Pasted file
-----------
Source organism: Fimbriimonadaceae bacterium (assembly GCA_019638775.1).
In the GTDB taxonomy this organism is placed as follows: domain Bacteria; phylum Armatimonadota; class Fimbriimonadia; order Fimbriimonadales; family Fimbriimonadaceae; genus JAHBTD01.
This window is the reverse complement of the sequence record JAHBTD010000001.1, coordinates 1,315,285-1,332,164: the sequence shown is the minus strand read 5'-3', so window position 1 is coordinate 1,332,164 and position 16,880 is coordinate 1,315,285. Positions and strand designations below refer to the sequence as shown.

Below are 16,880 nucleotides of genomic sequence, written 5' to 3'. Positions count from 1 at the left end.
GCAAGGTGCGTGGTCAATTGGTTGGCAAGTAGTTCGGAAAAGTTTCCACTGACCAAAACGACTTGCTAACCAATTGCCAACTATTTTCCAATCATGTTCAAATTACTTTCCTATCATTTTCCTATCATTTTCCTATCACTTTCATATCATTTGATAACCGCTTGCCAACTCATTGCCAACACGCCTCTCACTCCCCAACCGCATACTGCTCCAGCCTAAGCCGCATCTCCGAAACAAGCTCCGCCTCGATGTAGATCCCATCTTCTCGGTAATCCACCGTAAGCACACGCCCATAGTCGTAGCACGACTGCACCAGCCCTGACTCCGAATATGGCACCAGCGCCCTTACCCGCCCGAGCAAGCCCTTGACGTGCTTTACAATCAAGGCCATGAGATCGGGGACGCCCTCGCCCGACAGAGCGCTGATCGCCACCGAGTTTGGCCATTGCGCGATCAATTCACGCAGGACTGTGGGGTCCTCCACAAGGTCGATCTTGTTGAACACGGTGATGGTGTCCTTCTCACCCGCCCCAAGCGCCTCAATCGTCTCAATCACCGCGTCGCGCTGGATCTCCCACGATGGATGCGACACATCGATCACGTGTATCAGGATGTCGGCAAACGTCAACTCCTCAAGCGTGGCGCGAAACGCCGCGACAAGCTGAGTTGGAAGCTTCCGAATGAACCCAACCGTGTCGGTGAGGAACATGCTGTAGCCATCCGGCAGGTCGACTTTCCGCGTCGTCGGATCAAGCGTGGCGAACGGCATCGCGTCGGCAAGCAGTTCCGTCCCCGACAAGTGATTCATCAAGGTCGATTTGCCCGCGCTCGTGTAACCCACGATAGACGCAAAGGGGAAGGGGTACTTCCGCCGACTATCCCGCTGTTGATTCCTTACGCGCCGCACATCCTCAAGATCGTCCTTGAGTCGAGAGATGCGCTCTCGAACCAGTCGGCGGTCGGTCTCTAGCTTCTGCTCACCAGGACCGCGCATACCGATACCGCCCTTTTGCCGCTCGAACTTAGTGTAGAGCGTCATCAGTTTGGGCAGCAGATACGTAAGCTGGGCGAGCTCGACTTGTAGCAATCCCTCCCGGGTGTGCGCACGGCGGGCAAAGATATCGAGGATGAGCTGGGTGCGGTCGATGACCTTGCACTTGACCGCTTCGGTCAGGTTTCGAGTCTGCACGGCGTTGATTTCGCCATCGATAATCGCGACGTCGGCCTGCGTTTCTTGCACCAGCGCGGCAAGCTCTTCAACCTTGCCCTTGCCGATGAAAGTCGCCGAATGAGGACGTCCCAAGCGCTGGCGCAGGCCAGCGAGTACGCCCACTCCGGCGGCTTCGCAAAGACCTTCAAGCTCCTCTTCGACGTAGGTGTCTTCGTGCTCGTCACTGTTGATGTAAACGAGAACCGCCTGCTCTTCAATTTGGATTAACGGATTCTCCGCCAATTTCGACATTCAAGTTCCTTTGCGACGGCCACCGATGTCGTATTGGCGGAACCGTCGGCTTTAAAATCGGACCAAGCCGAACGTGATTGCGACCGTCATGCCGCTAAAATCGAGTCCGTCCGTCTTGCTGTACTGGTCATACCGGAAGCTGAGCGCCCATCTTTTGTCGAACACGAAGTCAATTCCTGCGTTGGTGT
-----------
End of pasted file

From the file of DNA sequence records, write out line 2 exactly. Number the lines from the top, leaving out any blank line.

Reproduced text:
In the GTDB taxonomy this organism is placed as follows: domain Bacteria; phylum Armatimonadota; class Fimbriimonadia; order Fimbriimonadales; family Fimbriimonadaceae; genus JAHBTD01.